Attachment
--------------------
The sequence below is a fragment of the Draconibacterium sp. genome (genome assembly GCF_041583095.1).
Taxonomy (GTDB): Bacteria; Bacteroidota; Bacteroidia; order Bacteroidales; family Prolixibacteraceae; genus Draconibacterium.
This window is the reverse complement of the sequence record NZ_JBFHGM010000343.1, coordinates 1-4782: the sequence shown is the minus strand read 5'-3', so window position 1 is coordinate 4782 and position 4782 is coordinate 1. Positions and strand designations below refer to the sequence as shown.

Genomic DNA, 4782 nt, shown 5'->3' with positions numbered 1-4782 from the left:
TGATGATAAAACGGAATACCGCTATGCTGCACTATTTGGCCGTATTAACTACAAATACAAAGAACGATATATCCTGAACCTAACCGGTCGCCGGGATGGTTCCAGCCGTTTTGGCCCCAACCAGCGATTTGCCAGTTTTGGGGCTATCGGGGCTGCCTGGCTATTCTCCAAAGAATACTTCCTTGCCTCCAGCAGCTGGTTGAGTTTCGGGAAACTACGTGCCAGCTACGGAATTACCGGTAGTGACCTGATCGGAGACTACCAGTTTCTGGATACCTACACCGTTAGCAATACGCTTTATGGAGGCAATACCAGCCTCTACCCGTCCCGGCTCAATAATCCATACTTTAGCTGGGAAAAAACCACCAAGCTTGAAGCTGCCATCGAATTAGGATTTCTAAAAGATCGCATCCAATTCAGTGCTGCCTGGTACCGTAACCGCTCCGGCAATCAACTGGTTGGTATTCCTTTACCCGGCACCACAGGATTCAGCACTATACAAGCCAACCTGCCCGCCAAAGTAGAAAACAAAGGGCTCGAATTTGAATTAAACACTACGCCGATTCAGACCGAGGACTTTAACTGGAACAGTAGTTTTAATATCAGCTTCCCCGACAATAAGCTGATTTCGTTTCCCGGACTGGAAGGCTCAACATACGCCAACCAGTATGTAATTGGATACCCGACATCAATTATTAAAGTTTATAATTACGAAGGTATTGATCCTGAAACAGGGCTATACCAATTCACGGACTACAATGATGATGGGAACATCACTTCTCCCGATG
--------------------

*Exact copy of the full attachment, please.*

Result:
The sequence below is a fragment of the Draconibacterium sp. genome (genome assembly GCF_041583095.1).
Taxonomy (GTDB): Bacteria; Bacteroidota; Bacteroidia; order Bacteroidales; family Prolixibacteraceae; genus Draconibacterium.
This window is the reverse complement of the sequence record NZ_JBFHGM010000343.1, coordinates 1-4782: the sequence shown is the minus strand read 5'-3', so window position 1 is coordinate 4782 and position 4782 is coordinate 1. Positions and strand designations below refer to the sequence as shown.

Genomic DNA, 4782 nt, shown 5'->3' with positions numbered 1-4782 from the left:
TGATGATAAAACGGAATACCGCTATGCTGCACTATTTGGCCGTATTAACTACAAATACAAAGAACGATATATCCTGAACCTAACCGGTCGCCGGGATGGTTCCAGCCGTTTTGGCCCCAACCAGCGATTTGCCAGTTTTGGGGCTATCGGGGCTGCCTGGCTATTCTCCAAAGAATACTTCCTTGCCTCCAGCAGCTGGTTGAGTTTCGGGAAACTACGTGCCAGCTACGGAATTACCGGTAGTGACCTGATCGGAGACTACCAGTTTCTGGATACCTACACCGTTAGCAATACGCTTTATGGAGGCAATACCAGCCTCTACCCGTCCCGGCTCAATAATCCATACTTTAGCTGGGAAAAAACCACCAAGCTTGAAGCTGCCATCGAATTAGGATTTCTAAAAGATCGCATCCAATTCAGTGCTGCCTGGTACCGTAACCGCTCCGGCAATCAACTGGTTGGTATTCCTTTACCCGGCACCACAGGATTCAGCACTATACAAGCCAACCTGCCCGCCAAAGTAGAAAACAAAGGGCTCGAATTTGAATTAAACACTACGCCGATTCAGACCGAGGACTTTAACTGGAACAGTAGTTTTAATATCAGCTTCCCCGACAATAAGCTGATTTCGTTTCCCGGACTGGAAGGCTCAACATACGCCAACCAGTATGTAATTGGATACCCGACATCAATTATTAAAGTTTATAATTACGAAGGTATTGATCCTGAAACAGGGCTATACCAATTCACGGACTACAATGATGATGGGAACATCACTTCTCCCGATG